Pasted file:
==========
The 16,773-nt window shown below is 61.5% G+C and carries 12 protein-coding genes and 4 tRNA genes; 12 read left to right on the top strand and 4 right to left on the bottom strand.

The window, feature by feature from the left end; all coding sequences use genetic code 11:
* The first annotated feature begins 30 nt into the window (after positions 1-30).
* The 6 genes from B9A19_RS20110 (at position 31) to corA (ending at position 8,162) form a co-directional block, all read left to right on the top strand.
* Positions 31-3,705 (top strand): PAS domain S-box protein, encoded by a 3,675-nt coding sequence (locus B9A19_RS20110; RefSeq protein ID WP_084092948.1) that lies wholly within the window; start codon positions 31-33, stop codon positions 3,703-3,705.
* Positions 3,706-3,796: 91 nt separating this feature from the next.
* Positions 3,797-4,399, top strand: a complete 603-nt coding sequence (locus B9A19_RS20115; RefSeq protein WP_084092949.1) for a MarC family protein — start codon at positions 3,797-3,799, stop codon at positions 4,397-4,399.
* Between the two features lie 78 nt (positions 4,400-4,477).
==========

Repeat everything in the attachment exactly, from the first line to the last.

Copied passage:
The 16,773-nt window shown below is 61.5% G+C and carries 12 protein-coding genes and 4 tRNA genes; 12 read left to right on the top strand and 4 right to left on the bottom strand.

The window, feature by feature from the left end; all coding sequences use genetic code 11:
* The first annotated feature begins 30 nt into the window (after positions 1-30).
* The 6 genes from B9A19_RS20110 (at position 31) to corA (ending at position 8,162) form a co-directional block, all read left to right on the top strand.
* Positions 31-3,705 (top strand): PAS domain S-box protein, encoded by a 3,675-nt coding sequence (locus B9A19_RS20110; RefSeq protein ID WP_084092948.1) that lies wholly within the window; start codon positions 31-33, stop codon positions 3,703-3,705.
* Positions 3,706-3,796: 91 nt separating this feature from the next.
* Positions 3,797-4,399, top strand: a complete 603-nt coding sequence (locus B9A19_RS20115; RefSeq protein WP_084092949.1) for a MarC family protein — start codon at positions 3,797-3,799, stop codon at positions 4,397-4,399.
* Between the two features lie 78 nt (positions 4,400-4,477).